Eutypa dieback is a serious disease of apricot and grape and occasionally affects cherry. On newly infected hosts generally the first symptoms of Eutypa dieback are foliage that fades in color, is undersized, and wilts on individual branches during spring or summer. Limbs die back and dead leaves commonly remain attached through the winter. The disease is progressive and if not effectively managed an increasing number of limbs die over time. Eventually the entire plant can be killed.
Eutypa dieback is most serious in coastal growing areas because weather there favors dispersal and infection of the fungus. Eutypa dieback also occurs at inland growing areas, such as San Joaquin and Yolo counties. The disease is more important in older hosts because they have more pruning wounds, and infections and dieback accumulate over time.
Prune apricots and cherries only during July and August in inland areas and during August near the coast. This can allow wounded tissue to no longer be susceptible to infection before the rainy season arrives. If hosts must be pruned outside of summertime, flaming wounds with a propane torch for 5 to 10 seconds after making the cut can cause the wound to become immune to infection by Eutypa spores. In grapes, which are commonly pruned during winter, delaying pruning to as late as possible in the dormant season (February or later) reduces the risk of infection.
Sanitation can help limit the pathogen's spread. Prune off infected limbs during summer. Make cuts at least 1 foot below the site of any canker. Make sure no discolored, diseased wood remains below the cut. If wood is discolored, make another cut further down the limb. Dispose of infected wood away from hosts, such as at a landfill.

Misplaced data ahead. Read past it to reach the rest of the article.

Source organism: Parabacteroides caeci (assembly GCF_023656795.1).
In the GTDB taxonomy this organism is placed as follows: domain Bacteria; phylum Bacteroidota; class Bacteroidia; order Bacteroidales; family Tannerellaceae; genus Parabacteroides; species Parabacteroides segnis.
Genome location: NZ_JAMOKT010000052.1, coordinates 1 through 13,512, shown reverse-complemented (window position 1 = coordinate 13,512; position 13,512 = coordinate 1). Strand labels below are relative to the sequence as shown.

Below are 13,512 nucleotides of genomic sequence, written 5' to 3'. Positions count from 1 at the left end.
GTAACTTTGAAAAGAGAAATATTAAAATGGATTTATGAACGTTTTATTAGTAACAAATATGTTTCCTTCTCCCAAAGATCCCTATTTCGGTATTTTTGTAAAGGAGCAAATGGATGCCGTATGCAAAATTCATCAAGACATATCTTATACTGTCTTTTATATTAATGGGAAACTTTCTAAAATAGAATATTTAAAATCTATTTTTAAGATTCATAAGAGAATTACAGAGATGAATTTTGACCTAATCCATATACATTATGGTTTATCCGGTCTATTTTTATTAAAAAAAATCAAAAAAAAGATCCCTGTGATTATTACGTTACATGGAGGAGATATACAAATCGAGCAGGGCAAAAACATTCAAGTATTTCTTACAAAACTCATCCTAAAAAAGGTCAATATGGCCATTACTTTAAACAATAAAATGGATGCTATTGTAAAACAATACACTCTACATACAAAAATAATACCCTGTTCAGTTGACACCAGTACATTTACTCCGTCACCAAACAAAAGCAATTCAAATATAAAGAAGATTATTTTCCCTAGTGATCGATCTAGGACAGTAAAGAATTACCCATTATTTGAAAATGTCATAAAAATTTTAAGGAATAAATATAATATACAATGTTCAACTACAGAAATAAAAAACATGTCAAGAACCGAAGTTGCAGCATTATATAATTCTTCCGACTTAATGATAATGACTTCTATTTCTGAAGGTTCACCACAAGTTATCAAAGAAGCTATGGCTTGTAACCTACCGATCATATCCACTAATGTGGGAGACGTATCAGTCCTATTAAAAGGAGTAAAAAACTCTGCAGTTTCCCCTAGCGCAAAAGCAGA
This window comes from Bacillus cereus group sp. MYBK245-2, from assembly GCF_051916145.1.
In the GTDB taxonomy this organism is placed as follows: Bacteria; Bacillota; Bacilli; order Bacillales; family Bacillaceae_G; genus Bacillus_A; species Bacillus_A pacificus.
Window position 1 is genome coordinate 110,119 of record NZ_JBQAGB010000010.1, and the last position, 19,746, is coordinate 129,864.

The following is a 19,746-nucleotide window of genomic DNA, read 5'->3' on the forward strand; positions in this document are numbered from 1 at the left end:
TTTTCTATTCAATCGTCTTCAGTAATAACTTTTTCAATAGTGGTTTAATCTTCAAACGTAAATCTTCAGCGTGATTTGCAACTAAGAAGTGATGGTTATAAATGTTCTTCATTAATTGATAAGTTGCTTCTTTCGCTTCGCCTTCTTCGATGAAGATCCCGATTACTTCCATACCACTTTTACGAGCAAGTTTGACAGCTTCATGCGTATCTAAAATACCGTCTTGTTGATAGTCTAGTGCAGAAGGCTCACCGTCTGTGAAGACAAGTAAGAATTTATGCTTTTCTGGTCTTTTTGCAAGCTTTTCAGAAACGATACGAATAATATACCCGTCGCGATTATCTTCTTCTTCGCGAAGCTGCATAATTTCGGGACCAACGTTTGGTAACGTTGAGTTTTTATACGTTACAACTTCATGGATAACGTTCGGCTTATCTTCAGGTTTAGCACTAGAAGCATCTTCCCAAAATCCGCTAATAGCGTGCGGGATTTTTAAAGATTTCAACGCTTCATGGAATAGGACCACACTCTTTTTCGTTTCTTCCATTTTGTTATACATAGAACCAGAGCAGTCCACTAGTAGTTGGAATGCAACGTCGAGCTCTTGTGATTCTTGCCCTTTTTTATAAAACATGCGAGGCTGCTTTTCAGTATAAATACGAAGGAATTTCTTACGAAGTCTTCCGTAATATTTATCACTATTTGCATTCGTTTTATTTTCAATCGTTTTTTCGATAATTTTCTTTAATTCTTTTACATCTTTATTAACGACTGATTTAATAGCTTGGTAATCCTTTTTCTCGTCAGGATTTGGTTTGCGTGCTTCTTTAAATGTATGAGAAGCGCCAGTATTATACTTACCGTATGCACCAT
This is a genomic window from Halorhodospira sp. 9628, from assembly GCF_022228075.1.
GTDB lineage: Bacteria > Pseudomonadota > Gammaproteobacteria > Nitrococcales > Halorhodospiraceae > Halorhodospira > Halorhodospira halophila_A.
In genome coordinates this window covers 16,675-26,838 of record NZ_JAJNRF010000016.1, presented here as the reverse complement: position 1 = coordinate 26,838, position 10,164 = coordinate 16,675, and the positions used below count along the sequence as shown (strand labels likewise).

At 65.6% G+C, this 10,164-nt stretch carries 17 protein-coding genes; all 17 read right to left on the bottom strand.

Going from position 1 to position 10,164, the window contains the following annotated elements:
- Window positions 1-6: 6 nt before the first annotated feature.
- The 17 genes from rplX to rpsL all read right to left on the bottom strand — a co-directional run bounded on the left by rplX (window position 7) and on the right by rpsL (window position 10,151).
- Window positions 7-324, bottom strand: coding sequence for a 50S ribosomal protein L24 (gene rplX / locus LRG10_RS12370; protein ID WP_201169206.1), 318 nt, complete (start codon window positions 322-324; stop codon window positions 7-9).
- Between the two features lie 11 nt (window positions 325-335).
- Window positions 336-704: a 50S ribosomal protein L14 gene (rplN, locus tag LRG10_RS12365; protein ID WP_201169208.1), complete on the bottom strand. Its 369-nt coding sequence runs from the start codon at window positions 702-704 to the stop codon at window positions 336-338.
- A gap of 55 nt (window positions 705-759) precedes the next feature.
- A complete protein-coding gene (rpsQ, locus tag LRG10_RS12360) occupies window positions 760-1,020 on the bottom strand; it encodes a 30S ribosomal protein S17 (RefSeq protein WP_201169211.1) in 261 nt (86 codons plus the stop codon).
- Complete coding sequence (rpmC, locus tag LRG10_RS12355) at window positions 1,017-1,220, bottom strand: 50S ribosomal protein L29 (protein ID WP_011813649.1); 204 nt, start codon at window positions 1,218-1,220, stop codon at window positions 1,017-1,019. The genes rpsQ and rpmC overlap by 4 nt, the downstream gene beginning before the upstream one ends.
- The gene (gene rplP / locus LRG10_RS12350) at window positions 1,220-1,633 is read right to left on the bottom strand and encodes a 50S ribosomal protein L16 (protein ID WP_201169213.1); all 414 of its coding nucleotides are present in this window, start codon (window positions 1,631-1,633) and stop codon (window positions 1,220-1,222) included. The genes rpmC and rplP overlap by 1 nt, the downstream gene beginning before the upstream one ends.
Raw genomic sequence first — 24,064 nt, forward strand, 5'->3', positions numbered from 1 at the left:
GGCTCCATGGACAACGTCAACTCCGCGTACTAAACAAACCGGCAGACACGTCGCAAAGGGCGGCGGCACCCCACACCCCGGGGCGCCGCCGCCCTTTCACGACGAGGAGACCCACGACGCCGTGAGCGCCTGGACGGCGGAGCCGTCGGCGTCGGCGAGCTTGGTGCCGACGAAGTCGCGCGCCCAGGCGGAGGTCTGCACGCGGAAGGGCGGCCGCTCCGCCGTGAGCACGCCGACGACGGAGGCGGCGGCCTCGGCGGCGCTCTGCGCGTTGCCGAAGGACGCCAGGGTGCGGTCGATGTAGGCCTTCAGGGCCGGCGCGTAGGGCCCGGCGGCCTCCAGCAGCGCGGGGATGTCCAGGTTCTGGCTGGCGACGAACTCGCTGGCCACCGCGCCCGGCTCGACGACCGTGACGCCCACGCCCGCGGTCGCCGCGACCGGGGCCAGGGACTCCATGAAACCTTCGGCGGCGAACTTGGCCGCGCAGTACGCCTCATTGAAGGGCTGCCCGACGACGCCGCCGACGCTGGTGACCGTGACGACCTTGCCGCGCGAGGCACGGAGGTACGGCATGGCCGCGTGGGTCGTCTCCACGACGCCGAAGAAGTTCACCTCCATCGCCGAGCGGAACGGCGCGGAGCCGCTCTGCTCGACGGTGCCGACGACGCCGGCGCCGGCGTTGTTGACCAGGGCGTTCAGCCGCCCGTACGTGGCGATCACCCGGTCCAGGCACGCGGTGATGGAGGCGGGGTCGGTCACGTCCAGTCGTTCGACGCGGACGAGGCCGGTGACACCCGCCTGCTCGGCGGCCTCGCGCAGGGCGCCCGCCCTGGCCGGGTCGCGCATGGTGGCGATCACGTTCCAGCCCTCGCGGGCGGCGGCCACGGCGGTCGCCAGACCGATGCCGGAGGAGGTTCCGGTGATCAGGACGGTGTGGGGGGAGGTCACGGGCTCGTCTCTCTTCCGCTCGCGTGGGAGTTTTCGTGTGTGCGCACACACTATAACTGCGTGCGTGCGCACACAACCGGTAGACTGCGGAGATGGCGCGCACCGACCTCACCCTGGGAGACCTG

Provide plants with good growing conditions and proper cultural care, such as fertilization if warranted and especially appropriate irritation to promote vigorous growth. Hosts stressed from drought or other poor growing conditions appear more extensively affected by this disease. If hosts are sprinkler irrigated, direct the spray low enough so that limbs are not wetted or use deflectors to prevent wetting of host wood.
Painting or spraying fresh pruning wounds with the fungicides myclobutanil or thiophanate-methyl can reduce the risk of wound infection by Eutypa lata. When pruning is done during the summer, fungicide treatment is generally not warranted.
Adapted from Grape Pest Management Third Edition from the University of California Agriculture and Natural Resources also available as an eBook, and Integrated Pest Management for Stone Fruits, Pests of the Garden and Small Farm: A Grower's Guide to Using Less Pesticide, and Pests of Landscape Trees and Shrubs: An Integrated Pest Management Guide, University of California Statewide Integrated Pest Management Program (UC IPM).
Grape limb with stunted foliage (right) due to Eutypa dieback.
Dark, rough bark on apricot with Eutypa dieback.
Gum oozing from margins of bark cankered by Eutypa lata.
Eutypa canker exposed under bark at the site of an old pruning wound.